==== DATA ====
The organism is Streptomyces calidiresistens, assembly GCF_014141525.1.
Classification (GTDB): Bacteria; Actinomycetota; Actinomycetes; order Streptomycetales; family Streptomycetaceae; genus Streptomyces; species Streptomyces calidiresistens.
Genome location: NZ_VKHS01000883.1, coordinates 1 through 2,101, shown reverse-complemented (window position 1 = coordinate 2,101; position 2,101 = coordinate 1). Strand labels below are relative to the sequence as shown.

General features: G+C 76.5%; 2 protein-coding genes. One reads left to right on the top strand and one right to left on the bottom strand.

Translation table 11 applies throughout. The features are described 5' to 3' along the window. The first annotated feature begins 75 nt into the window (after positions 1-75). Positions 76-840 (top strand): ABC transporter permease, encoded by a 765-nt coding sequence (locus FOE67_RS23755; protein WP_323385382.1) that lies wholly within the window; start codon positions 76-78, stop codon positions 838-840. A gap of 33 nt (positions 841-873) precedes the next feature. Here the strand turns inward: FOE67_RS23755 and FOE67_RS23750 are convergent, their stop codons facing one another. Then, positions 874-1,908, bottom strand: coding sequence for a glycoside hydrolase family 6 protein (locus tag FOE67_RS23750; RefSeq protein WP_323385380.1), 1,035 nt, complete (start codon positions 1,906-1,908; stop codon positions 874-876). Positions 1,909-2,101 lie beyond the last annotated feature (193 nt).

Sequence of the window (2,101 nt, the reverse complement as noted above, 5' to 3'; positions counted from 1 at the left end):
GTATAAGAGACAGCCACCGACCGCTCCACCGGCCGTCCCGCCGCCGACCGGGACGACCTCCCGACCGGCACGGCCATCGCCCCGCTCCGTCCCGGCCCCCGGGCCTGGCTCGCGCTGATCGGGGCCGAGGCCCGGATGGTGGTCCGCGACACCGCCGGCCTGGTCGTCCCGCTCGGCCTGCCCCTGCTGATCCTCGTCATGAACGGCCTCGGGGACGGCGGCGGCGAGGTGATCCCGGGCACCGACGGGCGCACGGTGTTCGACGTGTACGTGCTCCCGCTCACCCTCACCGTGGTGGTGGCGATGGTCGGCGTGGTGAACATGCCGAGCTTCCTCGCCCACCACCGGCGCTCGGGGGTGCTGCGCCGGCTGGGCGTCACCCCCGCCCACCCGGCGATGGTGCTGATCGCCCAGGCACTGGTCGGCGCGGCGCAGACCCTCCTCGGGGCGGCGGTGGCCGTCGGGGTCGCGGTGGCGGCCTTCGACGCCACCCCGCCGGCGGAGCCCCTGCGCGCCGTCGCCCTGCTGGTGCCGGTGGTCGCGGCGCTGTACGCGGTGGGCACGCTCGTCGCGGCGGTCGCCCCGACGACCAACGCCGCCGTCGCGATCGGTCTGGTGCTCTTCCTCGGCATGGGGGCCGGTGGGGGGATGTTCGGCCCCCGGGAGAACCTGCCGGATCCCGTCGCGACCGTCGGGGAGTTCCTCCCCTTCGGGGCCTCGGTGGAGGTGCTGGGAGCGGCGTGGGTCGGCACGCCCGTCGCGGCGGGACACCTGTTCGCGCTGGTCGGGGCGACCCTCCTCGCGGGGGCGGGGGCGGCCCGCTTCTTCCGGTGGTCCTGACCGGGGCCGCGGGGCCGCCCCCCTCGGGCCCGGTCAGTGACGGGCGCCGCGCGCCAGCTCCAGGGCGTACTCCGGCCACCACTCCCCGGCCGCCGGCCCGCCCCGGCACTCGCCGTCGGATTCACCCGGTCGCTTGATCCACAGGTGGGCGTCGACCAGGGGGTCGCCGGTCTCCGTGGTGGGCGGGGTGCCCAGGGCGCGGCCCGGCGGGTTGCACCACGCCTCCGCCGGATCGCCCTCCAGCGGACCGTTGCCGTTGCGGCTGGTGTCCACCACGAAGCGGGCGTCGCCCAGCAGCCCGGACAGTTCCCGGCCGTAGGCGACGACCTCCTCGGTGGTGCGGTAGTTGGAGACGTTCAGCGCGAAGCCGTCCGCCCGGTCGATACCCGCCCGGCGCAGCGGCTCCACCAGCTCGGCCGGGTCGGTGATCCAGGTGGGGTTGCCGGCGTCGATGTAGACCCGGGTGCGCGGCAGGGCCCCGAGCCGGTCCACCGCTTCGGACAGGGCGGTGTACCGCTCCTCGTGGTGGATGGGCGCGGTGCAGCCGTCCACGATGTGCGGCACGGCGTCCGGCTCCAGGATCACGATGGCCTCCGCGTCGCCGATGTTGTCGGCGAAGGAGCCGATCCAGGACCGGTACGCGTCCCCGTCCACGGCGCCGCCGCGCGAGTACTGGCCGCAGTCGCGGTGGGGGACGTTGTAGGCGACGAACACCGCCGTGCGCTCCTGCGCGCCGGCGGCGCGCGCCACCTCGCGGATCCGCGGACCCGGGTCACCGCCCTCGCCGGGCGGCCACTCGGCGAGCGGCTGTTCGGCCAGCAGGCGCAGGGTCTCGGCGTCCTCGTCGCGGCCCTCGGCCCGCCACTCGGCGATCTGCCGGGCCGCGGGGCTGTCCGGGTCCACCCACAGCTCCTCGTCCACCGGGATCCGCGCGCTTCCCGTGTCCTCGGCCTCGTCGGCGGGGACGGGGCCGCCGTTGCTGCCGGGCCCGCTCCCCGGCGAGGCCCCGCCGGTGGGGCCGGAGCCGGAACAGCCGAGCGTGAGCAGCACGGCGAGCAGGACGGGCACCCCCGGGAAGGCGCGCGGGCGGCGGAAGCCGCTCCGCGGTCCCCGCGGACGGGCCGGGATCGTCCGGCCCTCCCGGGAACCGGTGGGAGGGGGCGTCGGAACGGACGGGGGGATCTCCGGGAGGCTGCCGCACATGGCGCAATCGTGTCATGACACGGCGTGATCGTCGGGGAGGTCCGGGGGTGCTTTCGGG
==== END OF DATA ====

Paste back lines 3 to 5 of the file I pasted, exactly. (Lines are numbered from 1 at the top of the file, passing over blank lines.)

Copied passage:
Genome location: NZ_VKHS01000883.1, coordinates 1 through 2,101, shown reverse-complemented (window position 1 = coordinate 2,101; position 2,101 = coordinate 1). Strand labels below are relative to the sequence as shown.

General features: G+C 76.5%; 2 protein-coding genes. One reads left to right on the top strand and one right to left on the bottom strand.

Translation table 11 applies throughout. The features are described 5' to 3' along the window. The first annotated feature begins 75 nt into the window (after positions 1-75). Positions 76-840 (top strand): ABC transporter permease, encoded by a 765-nt coding sequence (locus FOE67_RS23755; protein WP_323385382.1) that lies wholly within the window; start codon positions 76-78, stop codon positions 838-840. A gap of 33 nt (positions 841-873) precedes the next feature. Here the strand turns inward: FOE67_RS23755 and FOE67_RS23750 are convergent, their stop codons facing one another. Then, positions 874-1,908, bottom strand: coding sequence for a glycoside hydrolase family 6 protein (locus tag FOE67_RS23750; RefSeq protein WP_323385380.1), 1,035 nt, complete (start codon positions 1,906-1,908; stop codon positions 874-876). Positions 1,909-2,101 lie beyond the last annotated feature (193 nt).